The FCC has a big challenge in front of them now because as busy as WiFi is today it could be vastly more in demand decades from now. At some point we may have to face the fact that there is just not enough spectrum that can be used openly by everybody – but when that happens we could stop seeing the amazing growth of technologies and developments that have been enabled by free public spectrum.

The Ever-Growing Internet

The InternetI spent some time recently looking through several of Cisco’s periodic predictions about the future of the Internet. What is most fascinating is that they are predicting continuing rapid growth for almost every kind of Internet traffic. This is certainly a warning to all network owners – a lot more bandwidth usage will be coming your way.

Cisco predicts that total worldwide Internet usage will grow from 72 Exabytes (an Exabyte being one billion Gigabytes) per month in 2015 to 168 Exabytes per month in 2019. That’s an astounding 33% growth per year. They published a short chart of the history of global Internet bandwidth which is eye-popping. Following are some historical and predicted statistics of worldwide bandwidth usage:

  • 1992 100 GB per day
  • 1997 100 GB per hour
  • 2002 100 GB per second
  • 2007 2,000 GB per second
  • 2014 16,144 GB per second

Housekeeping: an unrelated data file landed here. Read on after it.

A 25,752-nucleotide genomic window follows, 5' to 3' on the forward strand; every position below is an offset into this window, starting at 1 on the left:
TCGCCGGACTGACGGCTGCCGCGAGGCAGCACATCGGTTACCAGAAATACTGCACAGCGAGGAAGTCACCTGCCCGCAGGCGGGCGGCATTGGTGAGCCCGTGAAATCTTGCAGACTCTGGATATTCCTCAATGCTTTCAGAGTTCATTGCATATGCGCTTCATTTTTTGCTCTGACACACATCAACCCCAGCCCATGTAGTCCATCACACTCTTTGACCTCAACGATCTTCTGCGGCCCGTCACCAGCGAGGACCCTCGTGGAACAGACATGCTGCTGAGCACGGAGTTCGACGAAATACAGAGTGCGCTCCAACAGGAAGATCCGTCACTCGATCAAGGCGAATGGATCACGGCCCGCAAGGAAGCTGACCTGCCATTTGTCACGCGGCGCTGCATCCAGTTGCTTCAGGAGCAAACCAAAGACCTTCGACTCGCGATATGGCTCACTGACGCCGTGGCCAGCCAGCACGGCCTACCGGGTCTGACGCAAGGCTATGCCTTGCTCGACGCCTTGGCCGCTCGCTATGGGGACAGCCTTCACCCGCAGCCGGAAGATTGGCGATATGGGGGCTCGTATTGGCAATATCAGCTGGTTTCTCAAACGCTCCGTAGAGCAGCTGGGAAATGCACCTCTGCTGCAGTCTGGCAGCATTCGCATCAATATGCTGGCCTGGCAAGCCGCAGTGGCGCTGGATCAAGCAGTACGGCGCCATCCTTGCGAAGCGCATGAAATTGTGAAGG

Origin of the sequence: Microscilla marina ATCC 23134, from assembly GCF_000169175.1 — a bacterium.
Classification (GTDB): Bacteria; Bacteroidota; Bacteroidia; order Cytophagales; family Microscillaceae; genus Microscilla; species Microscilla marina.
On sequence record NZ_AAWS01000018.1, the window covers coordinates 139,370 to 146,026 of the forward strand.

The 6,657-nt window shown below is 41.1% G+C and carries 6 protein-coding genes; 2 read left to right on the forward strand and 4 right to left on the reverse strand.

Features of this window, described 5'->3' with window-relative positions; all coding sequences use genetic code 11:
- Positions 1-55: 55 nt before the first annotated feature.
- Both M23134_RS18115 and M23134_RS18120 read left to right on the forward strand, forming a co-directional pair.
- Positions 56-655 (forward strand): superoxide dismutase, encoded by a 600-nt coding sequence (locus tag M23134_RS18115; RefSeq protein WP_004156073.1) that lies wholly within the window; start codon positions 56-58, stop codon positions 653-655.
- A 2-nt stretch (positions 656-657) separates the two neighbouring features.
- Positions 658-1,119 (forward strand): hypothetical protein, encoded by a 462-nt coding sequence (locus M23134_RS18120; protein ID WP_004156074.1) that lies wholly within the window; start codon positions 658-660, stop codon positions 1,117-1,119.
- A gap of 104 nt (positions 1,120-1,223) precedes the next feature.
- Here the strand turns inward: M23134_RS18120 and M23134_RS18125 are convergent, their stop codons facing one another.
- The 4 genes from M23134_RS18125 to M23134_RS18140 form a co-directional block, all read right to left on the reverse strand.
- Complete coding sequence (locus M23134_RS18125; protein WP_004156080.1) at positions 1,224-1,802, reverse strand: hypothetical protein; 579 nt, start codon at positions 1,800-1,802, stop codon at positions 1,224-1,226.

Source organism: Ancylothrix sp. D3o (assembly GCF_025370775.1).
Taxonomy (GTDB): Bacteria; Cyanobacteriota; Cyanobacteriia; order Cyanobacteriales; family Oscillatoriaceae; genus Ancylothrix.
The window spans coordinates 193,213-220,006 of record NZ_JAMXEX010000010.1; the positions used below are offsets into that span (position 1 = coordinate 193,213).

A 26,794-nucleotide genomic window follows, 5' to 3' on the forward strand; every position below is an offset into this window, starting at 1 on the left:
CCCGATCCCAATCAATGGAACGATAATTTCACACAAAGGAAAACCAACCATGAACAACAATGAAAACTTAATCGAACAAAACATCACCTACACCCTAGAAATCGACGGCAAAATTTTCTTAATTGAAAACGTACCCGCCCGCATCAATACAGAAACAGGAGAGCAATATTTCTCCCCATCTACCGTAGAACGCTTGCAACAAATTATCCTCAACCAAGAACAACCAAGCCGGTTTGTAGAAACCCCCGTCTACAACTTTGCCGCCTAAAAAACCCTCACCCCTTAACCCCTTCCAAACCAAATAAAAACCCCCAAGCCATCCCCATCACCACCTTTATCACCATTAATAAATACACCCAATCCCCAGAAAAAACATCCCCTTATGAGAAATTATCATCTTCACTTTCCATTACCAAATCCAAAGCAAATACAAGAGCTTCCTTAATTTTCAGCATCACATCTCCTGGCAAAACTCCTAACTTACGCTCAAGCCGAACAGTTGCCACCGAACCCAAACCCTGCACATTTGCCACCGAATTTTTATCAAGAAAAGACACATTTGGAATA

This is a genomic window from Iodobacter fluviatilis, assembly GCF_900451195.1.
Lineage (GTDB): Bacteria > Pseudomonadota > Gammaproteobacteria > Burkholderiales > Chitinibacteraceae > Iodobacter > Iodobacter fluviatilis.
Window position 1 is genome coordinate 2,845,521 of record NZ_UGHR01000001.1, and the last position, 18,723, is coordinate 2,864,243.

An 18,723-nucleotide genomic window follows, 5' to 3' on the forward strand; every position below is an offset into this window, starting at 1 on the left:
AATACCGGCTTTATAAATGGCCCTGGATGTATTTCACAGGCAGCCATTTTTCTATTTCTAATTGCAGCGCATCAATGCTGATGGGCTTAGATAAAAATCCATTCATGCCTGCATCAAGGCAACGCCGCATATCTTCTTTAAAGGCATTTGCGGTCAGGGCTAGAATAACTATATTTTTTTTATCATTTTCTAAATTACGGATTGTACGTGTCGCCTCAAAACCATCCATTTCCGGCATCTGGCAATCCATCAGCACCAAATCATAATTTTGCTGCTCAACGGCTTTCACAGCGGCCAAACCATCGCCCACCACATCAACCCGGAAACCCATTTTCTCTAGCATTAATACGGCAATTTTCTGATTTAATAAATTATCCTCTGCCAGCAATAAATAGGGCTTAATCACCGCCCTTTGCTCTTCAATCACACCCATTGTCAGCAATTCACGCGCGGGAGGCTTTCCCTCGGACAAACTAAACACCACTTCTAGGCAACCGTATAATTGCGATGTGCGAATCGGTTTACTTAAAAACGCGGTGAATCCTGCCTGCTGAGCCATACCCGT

• 2019 51,794 GB per second

We know that the current bandwidth usage on the Internet has been driven by an explosion of residential video consumption. Cisco predicts that video will keep growing at a rapid pace. They predict that video bandwidth worldwide will grow from 40 Exabytes per month in 2015 to 140 Exabytes per month in 2019, an increase of 37% per year. Those volumes include all kinds of IP video including Netflix type services, IP Video on Demand, video files exchanged through file sharing, video-streamed gaming, and videoconferencing.

Perhaps the fastest growing segment of the Internet is Machine-to-Machine traffic. Cisco predicts M2M traffic will grow from 0.5 Petabytes (a Petabyte is 1 million Gigabytes) per month in 2015 to 4.6 Petabytes per month in 2019, an astounding 210% annual increase. The Internet has always had a core of M2M traffic as the devices that run the web communicate with each other. But all of the billions of devices we are now adding to the web annually also do some coordination. This can vary from the big bandwidth uses like smart cars to a smartphone or PC that is checking to see if it has the latest version of a software update.

Cisco also predicts that Internet speeds will get faster. For example, for North America they predict that from 2014 to 2019 the percentage of homes that can buy data speeds faster than 10 Mbps will grow from 58% to 74%, those that buy speeds greater than 25 Mbps will grow 33% to 45% and those that buy data speeds faster than 100 Mbps will grow from 2% to 8%.

They aren’t quite as rosy for cellular data speeds. They predict that North American speeds will grow from an average of 3 Mbps in 2015 to 6.4 Mbps in 2019. But they show that mobile devices now carry the majority of the data traffic worldwide. In 2014 mobile devices carried 54% of worldwide data traffic and by 2019 they predict that mobile devices will carry about 67% of worldwide traffic. It’s important to remember that outside of the US and Europe that mobile devices are the predominant gateway to broadband usage. Cisco also shows that the vast majority of mobile device traffic use WiFi rather than cellular networks.